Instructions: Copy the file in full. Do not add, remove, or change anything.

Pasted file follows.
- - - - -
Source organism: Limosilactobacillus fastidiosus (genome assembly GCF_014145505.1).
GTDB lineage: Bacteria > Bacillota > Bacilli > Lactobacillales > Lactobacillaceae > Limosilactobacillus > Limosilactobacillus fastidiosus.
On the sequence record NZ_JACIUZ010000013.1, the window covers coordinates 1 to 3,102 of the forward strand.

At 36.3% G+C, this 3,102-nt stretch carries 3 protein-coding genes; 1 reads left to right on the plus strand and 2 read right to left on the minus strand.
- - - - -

Source organism: Limosilactobacillus fastidiosus (genome assembly GCF_014145505.1).
GTDB lineage: Bacteria > Bacillota > Bacilli > Lactobacillales > Lactobacillaceae > Limosilactobacillus > Limosilactobacillus fastidiosus.
On the sequence record NZ_JACIUZ010000013.1, the window covers coordinates 1 to 3,102 of the forward strand.

At 36.3% G+C, this 3,102-nt stretch carries 3 protein-coding genes; 1 reads left to right on the plus strand and 2 read right to left on the minus strand.